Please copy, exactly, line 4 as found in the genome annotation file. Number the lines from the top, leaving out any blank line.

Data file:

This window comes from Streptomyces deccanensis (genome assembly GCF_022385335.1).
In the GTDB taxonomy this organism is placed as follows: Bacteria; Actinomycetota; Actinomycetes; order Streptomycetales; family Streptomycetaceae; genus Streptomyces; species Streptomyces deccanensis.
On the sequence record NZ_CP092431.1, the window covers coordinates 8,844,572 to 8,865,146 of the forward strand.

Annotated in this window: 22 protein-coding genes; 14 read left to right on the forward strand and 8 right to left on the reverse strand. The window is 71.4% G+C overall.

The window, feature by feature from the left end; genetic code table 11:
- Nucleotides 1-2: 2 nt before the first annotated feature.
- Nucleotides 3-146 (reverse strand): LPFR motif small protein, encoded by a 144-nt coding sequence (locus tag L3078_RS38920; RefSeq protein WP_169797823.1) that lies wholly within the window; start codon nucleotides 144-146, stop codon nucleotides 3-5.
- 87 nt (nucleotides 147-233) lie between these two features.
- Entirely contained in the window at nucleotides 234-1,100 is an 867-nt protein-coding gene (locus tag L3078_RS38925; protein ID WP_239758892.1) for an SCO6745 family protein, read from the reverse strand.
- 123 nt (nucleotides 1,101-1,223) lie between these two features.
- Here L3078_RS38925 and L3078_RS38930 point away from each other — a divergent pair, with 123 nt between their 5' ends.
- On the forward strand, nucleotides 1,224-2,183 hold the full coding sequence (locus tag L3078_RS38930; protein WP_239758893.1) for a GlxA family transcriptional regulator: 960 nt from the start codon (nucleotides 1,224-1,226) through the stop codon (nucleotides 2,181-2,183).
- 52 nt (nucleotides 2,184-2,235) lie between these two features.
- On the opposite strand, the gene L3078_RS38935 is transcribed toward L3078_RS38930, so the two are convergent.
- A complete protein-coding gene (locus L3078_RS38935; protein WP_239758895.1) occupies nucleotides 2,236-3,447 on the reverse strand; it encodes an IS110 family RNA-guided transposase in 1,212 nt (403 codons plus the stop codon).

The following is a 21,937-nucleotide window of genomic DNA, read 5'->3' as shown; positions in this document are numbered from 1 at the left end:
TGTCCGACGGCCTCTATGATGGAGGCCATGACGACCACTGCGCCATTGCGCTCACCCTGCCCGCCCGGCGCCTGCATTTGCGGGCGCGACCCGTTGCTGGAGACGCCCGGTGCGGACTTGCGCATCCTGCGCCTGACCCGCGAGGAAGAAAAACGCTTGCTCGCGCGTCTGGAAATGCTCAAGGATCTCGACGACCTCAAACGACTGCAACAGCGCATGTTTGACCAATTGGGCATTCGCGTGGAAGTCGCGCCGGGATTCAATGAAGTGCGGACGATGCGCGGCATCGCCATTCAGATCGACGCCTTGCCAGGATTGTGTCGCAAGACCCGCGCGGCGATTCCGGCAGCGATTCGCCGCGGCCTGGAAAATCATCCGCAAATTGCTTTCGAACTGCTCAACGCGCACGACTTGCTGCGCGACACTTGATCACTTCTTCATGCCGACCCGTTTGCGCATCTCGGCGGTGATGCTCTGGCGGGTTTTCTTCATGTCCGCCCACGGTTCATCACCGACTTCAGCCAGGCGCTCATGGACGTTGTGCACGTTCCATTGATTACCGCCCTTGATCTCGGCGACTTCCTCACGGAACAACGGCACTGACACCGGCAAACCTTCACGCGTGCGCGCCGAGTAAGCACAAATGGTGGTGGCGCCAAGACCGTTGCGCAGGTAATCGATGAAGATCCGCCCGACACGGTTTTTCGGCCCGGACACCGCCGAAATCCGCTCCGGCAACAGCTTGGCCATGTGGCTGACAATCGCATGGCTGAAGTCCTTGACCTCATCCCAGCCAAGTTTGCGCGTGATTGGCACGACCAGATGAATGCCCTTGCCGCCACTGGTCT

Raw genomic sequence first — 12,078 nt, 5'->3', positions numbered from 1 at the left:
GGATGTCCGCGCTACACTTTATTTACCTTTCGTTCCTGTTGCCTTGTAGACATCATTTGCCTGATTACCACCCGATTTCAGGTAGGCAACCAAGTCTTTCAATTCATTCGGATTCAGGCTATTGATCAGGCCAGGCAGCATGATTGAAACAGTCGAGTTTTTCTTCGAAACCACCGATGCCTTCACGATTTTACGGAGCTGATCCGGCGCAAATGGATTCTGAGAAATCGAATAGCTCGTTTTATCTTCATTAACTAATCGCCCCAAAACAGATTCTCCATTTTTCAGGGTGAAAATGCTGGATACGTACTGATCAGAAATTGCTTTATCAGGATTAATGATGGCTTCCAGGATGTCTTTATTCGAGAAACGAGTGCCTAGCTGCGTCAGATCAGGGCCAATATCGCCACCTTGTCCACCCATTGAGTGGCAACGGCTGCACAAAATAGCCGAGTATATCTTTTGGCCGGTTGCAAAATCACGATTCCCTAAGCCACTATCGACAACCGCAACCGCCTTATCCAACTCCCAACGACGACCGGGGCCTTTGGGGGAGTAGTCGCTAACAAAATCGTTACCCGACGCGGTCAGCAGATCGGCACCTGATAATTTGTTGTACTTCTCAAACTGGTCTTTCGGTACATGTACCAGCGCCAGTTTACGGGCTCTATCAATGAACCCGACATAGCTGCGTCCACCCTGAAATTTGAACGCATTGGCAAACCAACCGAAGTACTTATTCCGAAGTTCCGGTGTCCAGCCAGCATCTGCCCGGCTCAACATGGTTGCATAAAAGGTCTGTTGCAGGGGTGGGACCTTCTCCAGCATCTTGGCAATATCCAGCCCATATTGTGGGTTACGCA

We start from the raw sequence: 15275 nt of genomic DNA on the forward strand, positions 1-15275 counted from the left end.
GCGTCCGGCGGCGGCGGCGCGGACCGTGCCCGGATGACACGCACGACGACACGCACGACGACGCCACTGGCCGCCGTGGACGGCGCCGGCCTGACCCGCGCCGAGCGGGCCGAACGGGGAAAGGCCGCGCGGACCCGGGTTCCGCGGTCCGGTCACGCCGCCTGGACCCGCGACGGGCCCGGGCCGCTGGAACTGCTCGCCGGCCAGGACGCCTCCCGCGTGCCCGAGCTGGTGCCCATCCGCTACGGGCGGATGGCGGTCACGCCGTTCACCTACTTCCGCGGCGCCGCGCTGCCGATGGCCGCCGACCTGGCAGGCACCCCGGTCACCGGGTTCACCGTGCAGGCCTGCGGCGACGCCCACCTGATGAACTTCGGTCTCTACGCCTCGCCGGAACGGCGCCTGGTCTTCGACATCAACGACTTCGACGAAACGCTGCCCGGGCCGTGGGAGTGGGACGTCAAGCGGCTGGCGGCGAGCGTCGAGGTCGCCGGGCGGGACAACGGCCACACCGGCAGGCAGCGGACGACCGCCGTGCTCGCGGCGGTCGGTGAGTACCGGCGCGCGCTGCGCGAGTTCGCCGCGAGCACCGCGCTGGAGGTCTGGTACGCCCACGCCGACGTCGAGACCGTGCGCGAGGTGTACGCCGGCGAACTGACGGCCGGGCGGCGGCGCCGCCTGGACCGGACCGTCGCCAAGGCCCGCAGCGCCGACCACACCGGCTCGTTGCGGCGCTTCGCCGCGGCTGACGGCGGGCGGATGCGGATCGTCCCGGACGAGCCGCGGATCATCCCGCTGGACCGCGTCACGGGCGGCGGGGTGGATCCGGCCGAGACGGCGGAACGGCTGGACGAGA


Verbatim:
Annotated in this window: 22 protein-coding genes; 14 read left to right on the forward strand and 8 right to left on the reverse strand. The window is 71.4% G+C overall.